While many people think of women as being the primary caretakers for children, it is not uncommon for a married couple to agree that the husband should remain at home to care for the couple’s children while the wife earns an income. As such, if a marriage in which the husband doesn’t work ends, the husband may seek alimony from the wife. In a recent Florida divorce case, the court discussed when alimony is appropriate and what factors should be considered in determining whether it should be granted. If you or your spouse intend to file for a divorce, it is prudent to meet with a trusted Florida family law attorney to determine how the dissolution of your marriage may impact you financially.
Factual and Procedural History
It is alleged that the husband and the wife married in 2006, after which they had two children. The couple agreed that the husband would stay at home to care for the children, and he did not work from 2011 to 2017. When he returned to the workforce, he got a job in retail, earning approximately $1,400.00 per month. The wife worked as an auditor, earning about $9,000.00 a month, and received annual payments from a family trust fund.
Reportedly, in 2017, the wife filed a petition for divorce, and the husband filed a counter-petition in which he sought alimony. In the final judgment issued in 2018, the court granted the husband $2,000.00 per month in alimony for sixty months and directed the wife to pay child support to the husband. The wife appealed, arguing that the trial court committed an error in awarding the husband durational alimony.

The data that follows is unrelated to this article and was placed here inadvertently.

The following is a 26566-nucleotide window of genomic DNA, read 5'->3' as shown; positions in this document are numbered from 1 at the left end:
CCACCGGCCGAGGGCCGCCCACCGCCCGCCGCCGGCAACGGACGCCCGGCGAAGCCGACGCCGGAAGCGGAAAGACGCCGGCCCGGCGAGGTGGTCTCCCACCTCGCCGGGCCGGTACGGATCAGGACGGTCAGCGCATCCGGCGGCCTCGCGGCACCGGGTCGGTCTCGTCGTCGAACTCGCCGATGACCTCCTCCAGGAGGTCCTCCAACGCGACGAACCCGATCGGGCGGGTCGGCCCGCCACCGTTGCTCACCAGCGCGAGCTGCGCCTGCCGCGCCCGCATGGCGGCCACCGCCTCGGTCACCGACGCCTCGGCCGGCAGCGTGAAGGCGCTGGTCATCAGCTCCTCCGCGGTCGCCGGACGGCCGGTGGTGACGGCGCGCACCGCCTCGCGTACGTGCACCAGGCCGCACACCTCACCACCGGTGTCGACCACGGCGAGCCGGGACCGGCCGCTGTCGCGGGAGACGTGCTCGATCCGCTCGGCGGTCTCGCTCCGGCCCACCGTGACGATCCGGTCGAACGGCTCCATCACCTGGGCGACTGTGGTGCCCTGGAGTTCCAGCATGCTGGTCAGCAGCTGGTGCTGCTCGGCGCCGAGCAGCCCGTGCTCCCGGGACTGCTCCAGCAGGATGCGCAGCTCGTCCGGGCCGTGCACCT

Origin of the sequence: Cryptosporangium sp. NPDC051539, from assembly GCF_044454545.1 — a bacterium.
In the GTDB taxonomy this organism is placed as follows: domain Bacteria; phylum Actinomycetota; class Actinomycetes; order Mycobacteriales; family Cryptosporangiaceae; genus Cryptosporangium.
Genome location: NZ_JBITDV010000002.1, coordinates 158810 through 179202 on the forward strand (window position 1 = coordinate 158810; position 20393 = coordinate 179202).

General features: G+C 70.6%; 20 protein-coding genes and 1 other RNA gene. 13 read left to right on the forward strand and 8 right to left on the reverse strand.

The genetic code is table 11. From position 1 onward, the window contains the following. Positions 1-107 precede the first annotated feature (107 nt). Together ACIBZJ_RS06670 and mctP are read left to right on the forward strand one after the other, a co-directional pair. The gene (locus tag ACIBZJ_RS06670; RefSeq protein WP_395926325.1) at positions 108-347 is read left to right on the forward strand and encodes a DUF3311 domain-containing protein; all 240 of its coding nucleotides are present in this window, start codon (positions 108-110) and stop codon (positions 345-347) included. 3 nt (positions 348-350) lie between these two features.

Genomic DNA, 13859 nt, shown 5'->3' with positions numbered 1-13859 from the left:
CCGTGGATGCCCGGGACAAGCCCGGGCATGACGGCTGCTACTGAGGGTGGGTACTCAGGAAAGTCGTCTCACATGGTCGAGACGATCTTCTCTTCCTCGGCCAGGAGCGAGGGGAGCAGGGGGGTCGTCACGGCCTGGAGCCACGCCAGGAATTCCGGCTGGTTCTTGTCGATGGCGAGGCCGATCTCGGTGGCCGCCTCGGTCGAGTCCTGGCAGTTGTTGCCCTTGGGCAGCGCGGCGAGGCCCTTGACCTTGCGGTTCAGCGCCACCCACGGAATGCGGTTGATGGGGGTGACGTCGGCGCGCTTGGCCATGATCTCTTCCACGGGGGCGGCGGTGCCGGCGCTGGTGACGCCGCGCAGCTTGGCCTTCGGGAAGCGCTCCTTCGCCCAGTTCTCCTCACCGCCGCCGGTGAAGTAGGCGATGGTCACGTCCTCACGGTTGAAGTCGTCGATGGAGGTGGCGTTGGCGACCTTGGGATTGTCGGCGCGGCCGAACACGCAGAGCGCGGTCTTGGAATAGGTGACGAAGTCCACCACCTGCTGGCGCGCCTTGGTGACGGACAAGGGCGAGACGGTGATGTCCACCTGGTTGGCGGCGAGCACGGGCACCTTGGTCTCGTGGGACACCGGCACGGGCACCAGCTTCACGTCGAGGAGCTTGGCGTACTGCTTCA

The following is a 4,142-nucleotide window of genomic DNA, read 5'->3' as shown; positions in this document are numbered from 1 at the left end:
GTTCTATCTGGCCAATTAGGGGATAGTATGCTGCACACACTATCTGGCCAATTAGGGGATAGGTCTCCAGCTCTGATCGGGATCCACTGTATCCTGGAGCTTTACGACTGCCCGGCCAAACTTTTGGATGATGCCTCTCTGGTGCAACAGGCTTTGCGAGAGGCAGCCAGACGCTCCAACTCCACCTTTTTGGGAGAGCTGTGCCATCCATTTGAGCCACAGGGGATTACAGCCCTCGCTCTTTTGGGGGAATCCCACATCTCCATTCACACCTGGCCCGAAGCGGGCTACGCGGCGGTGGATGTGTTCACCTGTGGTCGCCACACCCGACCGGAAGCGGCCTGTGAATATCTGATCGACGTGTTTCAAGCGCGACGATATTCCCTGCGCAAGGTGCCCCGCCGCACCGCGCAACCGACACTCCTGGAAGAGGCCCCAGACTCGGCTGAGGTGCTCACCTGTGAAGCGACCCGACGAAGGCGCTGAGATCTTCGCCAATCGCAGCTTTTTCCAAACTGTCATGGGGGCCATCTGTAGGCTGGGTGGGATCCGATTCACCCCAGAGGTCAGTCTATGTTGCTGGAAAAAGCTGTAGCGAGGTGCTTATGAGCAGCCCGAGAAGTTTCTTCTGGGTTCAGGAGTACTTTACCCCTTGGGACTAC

Grounds for Awarding Durational Alimony
Under Florida law, durational alimony may be awarded to provide a person with financial assistance for a set period of time. In evaluating whether to grant durational alimony, a court must first make a specific factual determination regarding the needs of the party seeking alimony as well as the ability of the party from whom alimony is sought to pay. If the court finds that alimony is warranted, it must then consider the relevant factors set forth under the Florida statutes to determine the appropriate amount and type of alimony.
In the subject case, the appellate court found that the evidence supported the trial court’s determination that the husband was entitled to alimony and that the wife had the ability to pay, but it erred in calculating the amount of alimony owed. Further, the trial court did not provide a basis for the duration of the alimony, other than the reasoning that the husband had been out of work for sixty months. Thus, the award of durational alimony was reversed, and the case was remanded for further proceedings.
Speak with a Seasoned Florida Attorney
In many instances in which a marriage ends, one spouse will seek alimony, but whether it will be granted depends on numerous factors. If you intend to end your marriage and you and your spouse have disparate incomes, it is important to speak to an attorney regarding your rights. The seasoned Florida family law attorneys of Lusk, Drasites & Tolisano, P.A. can advise you of your options and help you to pursue the best outcome available under the facts of your case. We can be reached at 800-283-7442 or via the form online to set up a meeting.